About the missing gene...this is quite rare and can only be determined by genetic testing. I'm not good at the genes so very simply, there are three generations variants that might make a difference. One responds to taking a different form of folic acid (methyl folate) another gene might respond better to methylcobalamin, and with the third - methylcobalamin or methyl folate should not be taken (and some people without any gene variation react quite badly to methyl folate). So it's quite difficult. And having said that, the majority of people can convert hydroxocobalamin and cyanocobalamin (the two most used form of cobalamin so) to methylcobalamin and adenosylcobalamin in the body. (You'll read a lot on the Internet about methyl cobalamin being the 'superior' or 'active' form of cobalamin (B12), usually put there by people who are selling it. There is no one superior's just a matter of what works for different individuals.

(As I said, genes are not quote my things so perhaps if someone with more knowledge sees your post, they'll be able to give more precise information about the specific genres involved - sorry, getting a bit late and I don't have time to look it up and check right now).

B12 therapy can only rectify macrocytic anaemia if it's caused by B12 deficiency...and there are other potential causes. Would take three to four months to rectify if B12 deficiency is the cause (or one of the potential factors involved). would be much better to try and get to the bottom of what's going on, rather than attempting to self-treat before tests and investigations are done.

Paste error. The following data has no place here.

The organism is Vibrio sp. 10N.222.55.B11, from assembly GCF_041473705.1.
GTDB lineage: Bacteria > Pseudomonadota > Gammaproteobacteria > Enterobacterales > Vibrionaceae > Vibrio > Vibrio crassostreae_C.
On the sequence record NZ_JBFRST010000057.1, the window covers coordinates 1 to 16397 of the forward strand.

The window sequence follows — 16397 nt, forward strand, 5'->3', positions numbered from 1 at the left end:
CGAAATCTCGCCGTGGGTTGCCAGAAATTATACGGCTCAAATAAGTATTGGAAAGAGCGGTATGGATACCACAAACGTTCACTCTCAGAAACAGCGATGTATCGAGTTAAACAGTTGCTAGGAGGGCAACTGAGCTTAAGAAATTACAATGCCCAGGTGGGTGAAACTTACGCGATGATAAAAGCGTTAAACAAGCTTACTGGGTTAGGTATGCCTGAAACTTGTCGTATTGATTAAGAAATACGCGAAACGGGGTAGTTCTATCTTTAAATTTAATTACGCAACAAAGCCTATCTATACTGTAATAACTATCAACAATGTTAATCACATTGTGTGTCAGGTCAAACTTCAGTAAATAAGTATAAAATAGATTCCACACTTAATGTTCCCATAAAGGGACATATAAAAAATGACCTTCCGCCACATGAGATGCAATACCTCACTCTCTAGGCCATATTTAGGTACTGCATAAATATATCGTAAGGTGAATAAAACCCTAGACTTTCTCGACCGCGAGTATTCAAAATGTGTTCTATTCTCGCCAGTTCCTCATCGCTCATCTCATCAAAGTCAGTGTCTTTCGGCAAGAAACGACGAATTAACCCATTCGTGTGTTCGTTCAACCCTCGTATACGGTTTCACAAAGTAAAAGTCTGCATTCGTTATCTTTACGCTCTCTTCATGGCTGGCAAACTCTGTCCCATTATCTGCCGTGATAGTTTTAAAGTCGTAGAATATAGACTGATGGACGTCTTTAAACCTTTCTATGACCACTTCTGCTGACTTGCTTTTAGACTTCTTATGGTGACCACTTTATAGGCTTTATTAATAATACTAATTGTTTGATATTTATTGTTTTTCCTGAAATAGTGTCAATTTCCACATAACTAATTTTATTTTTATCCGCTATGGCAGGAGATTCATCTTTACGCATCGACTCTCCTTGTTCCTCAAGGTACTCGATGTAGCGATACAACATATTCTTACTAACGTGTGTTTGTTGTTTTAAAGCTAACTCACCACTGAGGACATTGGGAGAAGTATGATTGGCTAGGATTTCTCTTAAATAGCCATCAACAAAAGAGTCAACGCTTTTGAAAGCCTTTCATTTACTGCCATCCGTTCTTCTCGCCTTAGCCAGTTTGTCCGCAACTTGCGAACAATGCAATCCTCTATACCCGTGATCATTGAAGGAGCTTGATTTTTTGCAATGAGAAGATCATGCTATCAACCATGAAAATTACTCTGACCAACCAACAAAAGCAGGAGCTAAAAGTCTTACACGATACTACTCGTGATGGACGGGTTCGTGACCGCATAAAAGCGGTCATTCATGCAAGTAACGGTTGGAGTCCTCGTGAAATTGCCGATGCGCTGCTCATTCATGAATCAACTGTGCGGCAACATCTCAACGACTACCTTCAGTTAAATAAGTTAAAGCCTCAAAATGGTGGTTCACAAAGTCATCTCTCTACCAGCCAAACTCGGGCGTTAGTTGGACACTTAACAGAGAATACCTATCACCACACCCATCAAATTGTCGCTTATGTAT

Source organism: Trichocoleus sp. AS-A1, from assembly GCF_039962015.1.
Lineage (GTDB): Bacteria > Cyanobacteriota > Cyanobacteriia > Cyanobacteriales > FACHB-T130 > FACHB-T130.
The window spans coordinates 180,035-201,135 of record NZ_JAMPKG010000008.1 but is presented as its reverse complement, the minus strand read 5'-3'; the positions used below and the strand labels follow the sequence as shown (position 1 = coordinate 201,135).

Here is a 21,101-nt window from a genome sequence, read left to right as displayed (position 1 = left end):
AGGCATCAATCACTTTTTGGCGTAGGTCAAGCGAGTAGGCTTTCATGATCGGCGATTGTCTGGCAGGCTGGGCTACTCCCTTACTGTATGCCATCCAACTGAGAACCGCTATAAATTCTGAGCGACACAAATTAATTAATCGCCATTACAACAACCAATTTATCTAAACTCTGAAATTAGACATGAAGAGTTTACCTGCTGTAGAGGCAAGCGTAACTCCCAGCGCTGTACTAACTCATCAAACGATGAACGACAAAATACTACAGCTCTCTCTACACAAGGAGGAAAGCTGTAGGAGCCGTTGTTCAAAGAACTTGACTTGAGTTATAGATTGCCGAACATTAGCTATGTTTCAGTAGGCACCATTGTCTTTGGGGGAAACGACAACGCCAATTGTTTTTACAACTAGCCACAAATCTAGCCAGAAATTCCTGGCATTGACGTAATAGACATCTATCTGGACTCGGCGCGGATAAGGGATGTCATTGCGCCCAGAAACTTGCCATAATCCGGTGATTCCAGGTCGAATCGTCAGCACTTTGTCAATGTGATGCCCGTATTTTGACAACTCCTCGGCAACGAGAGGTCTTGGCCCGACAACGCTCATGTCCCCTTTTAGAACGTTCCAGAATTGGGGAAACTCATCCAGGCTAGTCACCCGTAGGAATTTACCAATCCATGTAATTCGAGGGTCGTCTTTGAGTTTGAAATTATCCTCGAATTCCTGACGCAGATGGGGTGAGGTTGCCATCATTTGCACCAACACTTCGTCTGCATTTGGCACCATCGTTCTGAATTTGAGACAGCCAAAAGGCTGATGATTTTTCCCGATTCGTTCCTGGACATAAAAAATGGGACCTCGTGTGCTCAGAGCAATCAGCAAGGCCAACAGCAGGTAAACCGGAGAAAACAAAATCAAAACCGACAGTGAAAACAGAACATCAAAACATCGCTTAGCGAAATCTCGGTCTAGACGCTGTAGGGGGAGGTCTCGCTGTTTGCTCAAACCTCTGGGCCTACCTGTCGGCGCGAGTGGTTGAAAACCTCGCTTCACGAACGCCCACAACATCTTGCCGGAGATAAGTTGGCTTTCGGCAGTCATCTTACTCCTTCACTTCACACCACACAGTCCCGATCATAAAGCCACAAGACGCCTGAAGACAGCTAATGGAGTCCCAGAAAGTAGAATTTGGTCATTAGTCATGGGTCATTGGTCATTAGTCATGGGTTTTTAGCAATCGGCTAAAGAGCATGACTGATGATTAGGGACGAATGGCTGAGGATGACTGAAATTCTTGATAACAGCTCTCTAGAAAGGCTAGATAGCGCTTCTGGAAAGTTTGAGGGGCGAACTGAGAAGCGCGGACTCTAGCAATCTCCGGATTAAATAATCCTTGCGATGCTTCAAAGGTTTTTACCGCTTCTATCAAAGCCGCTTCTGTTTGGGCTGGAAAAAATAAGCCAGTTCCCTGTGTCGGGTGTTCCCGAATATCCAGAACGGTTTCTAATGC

And I have to say, in view of the history and constant problems with raised MCV and HCT, I'm surprised that B12 deficiency seems to have been ruled out by your doctor/doctors.

So, the strong family history of autoimmune conditions and in particular, pernicious anaemia, together with the chronic gastritis and inflammatory bowel disease are all things that could indeed lead to B12 deficiency, whether due to pernicious anaemia and/or the absorption problems (and resulting deficiencies) that both gastritis and inflammatory bowel disease can lead to.

You don't give the reference range for the serum B12 result but a level of 241 could indeed be low enough to result in B12 deficency, and the symptoms that go along with it. And it is possible to have B12 deficiency even if B12 levels are within (or well within) what's called the 'normal' range (your GP - and possibly the haematologist - may not know this).

So first, look at the symptoms list that I'm going to give in some links below and see if your significant other 😀 has any of the symptoms of B12 deficency (you might be surprised to see that there are symptoms there that you didn't even know were symptoms - many are).